By: Paige Whitmire, RD, LDN

This week’s post begins our four-part series “Eating Healthy on a Budget.”  Look for upcoming posts highlighting money saving tips for produce, grains, proteins, and dairy products.

The FDA recommends that half our plate be fruits and/or vegetables at every meal.  To meet this recommendation, we need to fill our shopping carts with produce…and do so without breaking the bank!

Let’s bust some myths about produce.

Myth: Organic is healthier than non-organic.

Organic foods are grown and processed according to a strict set of guidelines that prohibit the use of synthetic fertilizers and pesticides on the foods. However, there is no difference in the nutrient content of organic versus non-organic produce.

Price Check! Although both have the same nutritional benefits, one head of organic broccoli can cost as much as $3.69, while one head of non-organic broccoli can cost as little as $1.09.

Myth: Frozen and canned produce is bad for you.

Frozen foods typically cost less, are more convenient, and have the same nutrient content as fresh foods. In-season produce is flash frozen at peak harvest, conserving its nutrients. Oftentimes, frozen, out-of-season produce is higher quality and more nutritious than the fresh produce found on the shelves.

Price Check! A 1 pound bag of frozen, sliced peppers can cost as little as $1.50, while 1 pound of fresh peppers can cost $6.00 or more.

Canned foods also contain the same nutrients as fresh foods.  However, they can be higher in sodium and added sugars. Buy “low sodium” or “no salt added” canned products and rinse them to remove 40% or more of the sodium. Additionally, choose fruits canned in 100% fruit juice to avoid added sugars.

Price Check! One 14.5 ounce can of diced tomatoes can cost as little as $0.69, while 14.5 ounces of fresh, diced tomatoes can cost $3.00 or more.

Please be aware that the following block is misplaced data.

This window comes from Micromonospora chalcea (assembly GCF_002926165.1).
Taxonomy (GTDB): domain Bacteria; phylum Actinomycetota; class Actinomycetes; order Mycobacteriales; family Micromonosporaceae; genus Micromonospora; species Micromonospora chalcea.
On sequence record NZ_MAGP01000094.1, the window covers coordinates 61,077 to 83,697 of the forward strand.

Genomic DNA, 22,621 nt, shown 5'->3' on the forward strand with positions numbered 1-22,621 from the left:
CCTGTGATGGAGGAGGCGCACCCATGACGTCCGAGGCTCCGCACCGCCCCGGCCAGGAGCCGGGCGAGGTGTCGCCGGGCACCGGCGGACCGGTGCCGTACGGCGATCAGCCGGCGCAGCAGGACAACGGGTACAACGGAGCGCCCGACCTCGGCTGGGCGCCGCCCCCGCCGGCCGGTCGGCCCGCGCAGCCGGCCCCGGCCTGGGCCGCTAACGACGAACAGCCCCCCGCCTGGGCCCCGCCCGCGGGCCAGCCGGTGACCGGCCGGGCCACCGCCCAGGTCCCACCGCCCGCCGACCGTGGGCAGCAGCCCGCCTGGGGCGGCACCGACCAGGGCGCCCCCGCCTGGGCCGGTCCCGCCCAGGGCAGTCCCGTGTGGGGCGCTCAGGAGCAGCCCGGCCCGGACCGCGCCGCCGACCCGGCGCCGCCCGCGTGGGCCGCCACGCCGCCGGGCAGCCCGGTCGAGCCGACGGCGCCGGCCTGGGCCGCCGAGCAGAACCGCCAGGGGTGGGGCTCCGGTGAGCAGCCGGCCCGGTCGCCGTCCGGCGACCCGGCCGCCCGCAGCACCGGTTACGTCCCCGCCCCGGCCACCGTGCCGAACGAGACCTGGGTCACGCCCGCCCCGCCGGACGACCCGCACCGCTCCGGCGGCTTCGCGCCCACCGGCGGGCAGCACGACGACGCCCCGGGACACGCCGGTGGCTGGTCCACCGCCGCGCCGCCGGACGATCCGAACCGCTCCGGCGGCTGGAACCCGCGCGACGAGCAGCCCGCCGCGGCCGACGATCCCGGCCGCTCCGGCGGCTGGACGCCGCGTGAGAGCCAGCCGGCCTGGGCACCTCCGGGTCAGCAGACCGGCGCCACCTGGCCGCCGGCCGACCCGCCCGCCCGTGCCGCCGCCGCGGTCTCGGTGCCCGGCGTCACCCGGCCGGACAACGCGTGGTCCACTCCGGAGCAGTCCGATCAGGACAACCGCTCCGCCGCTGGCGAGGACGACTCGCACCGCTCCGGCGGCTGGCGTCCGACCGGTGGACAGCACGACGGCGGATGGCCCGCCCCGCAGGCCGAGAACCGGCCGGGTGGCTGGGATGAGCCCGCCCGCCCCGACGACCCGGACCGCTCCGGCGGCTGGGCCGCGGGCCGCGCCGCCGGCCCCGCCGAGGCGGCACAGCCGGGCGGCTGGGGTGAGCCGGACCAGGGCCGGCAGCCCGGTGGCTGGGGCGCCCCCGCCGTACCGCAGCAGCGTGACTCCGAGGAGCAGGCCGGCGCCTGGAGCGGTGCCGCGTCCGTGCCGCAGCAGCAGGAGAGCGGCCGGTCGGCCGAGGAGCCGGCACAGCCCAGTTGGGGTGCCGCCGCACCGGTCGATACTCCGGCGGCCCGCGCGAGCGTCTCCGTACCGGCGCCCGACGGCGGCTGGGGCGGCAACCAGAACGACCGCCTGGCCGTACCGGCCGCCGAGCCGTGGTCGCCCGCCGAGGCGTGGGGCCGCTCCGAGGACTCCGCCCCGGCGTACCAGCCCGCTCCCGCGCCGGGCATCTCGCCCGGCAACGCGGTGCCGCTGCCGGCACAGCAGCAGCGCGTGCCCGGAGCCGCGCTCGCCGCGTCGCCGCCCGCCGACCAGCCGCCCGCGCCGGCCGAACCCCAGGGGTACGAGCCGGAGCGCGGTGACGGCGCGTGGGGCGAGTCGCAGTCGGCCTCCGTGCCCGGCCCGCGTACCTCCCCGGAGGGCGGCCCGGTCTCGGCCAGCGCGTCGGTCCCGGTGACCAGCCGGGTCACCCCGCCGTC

Myth: Fresh produce is expensive.

  • Buy produce in season because it is generally priced to sell quickly. Save even more by shopping at local farmers’ markets. Prices are typically lower because you don’t have to pay for the transportation of the food to a store.
  • Buy whole produce. Pre-cut fruits and vegetables may save you time, but you are paying for the convenience.

Price Check! Pre-cut watermelon costs as much as $5.19 per pound, while one whole watermelon costs as little as $0.30 per pound.

  • Buy high-nutrient, low-cost foods. Examples are potatoes, leafy greens, frozen fruits and vegetables, and green or yellow squash.

Price Check! A 5 pound bag of potatoes can cost as little as $3.69.  That’s just $0.37 per potato!

  • Store brands equal savings. You get the same or similar product for a cheaper price.

Price Check! A 14.5 ounce can of Del Monte® mixed vegetables costs $1.09, while a store brand can cost as little as $0.49.

Remember that eating plenty of produce can fit any budget.  Use these money saving tips to fill your shopping cart and your plate with fruits and veggies!

All of the information in this article is based on research performed by the Academy of Nutrition and Dietetics.